Using irrelevant keywords – Maybe you have an idea that a certain word or long-tail keyword is worth ranking for – but you could be wrong! This is closely related to ignoring searcher intent, as it means you’re not looking for the words and phrases that members of your target audience are using to search for the goods or services you offer. Keep in mind that Google encourages queries in the form of a question or phrase rather than individual words, as in many years past.

Back to van de Rakt, who provides this example. “Imagine yourself selling dresses for gala events. In your marketing, you refer to these dresses as ‘gala dresses’. However, most people do not search for [gala dress]. They search for [gown] or [evening dress]. You won’t get much traffic for the search term [gala dress] compared to the search terms [gown] or [evening dress].”

Using keywords that have too much competition – If you’re just starting out, you may tend to aim for the so-called head keywords, which drive high search volume. As WordStream explains it, the search term “PPC” would be the head keyword (or head term). However, searchers for this term could be looking for just about anything relating to pay-per-click advertising. The two-to-three word keywords “PPC agency” and “PPC management company” narrow it down to those searching for these types of businesses. The long-tail keyword “PPC management companies that do display” provides a much more focused, narrowed-down search that’s more likely to result in driving traffic to the website of such a business – and much more likely to result in a conversion to a sale!

Ignoring long-tail keywords – As shown in the above example, long-tail keywords have a relatively low search volume, but can be easier to rank for – and those who find your business’s website as a result are more likely to be in the decision-making process or ready to buy than the lookie-loos perusing the head keyword results! However, take care that your long-tail keywords aren’t too niche or obscure.

Ignoring other search engines – Did you know that YouTube is the world’s second largest search engine? If you’re thinking only of Google, your keywords could be ignoring members of your target audience who may be searching on YouTube (which is owned by Google)! Depending upon the nature of your business, conducting research on YouTube, Reddit, Twitter and other non-Google platforms can yield relevant keywords to drive additional traffic your way!

“Expand your research beyond the traditional tools and mediums to places on the web where your target user actually goes to find answers,” Lyden writes.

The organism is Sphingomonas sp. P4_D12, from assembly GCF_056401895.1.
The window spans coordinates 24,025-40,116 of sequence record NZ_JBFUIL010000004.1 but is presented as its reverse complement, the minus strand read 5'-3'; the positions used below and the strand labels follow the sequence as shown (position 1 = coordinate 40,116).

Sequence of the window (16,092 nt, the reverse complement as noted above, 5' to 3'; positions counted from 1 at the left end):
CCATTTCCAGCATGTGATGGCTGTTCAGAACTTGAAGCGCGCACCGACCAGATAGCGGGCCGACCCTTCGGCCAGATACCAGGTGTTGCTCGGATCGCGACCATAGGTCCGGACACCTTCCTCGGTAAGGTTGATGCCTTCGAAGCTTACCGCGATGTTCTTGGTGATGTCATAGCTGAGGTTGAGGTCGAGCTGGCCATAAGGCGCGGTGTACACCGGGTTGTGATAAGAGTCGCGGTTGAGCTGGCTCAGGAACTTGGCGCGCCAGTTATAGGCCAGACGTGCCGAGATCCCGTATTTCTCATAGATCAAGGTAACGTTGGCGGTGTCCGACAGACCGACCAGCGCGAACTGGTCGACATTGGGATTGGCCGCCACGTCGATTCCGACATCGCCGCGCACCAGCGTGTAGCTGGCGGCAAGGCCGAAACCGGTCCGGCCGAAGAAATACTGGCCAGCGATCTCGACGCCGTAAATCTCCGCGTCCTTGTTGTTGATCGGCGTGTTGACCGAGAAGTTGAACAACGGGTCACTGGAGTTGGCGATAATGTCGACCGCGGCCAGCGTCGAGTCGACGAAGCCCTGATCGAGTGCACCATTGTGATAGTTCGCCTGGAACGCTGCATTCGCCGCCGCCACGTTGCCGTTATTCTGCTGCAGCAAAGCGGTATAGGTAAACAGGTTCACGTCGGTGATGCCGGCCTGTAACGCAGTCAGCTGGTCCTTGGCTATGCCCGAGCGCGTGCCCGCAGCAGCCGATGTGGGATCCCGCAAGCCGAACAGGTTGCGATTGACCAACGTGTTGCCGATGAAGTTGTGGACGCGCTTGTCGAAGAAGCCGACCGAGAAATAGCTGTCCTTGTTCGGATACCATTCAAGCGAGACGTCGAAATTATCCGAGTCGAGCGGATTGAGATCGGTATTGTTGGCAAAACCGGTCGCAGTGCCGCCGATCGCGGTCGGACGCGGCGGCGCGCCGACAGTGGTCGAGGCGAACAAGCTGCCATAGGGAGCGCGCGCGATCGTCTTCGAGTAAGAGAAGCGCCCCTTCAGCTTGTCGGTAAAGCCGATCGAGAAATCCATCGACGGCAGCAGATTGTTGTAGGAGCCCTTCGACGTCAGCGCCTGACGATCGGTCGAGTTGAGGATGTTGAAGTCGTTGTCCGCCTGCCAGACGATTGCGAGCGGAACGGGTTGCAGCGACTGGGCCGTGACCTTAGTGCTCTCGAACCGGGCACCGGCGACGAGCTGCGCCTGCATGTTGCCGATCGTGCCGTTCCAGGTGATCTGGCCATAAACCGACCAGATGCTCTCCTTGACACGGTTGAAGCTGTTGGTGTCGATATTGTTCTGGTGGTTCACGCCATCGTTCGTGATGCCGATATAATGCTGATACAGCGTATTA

Not being aware of competitors – You may know who your business competitors are, but they’re not necessarily the same as your SERP competitors! Back to Lyden, who observes, “It’s crucial to know who your SERP competition is for the search topics and terms you’re trying to rank for because you can understand what search engine modeling assesses to be the type of content that users want. Ensure that competitor research is also part of your keyword research process.”

Not reviewing and evaluating your results – There is no way to know how well your strategy is working unless you check up on it. Recurring evaluations should take place when your site experiences an increase in visitors. Search for your target keywords from time to time, but keep in mind that the results may be skewed based on your personal searches and location. A way around this is to use a private search engine – such as – to search for your keywords and see if you are ranking for them.

The Take-Home Message and Our Blatant Self-Promotion

As mentioned earlier, keywords are perhaps the most important component of SEO, but they’re not the only factors that go into determining your website’s ranking. Our blog post – “Top SEO Mistakes for Your Website to Avoid” covers common pitfalls in strategy and execution in such areas as poor website design, slow speed and not optimizing for mobile devices.

If you are conducting your SEO in-house, we respectfully ask you to reconsider. As you’ve seen, performing keyword research is labor-intensive and time-consuming on its own. Factor in all the other elements that comprise a successful SEO strategy, and increase the time and effort you need to dedicate.

Our experienced team at Virtual Stacks Systems provides comprehensive SEO services, website design, website redesign, content marketing and much more! Contact us today to learn what we can do for you, and get your competitive edge!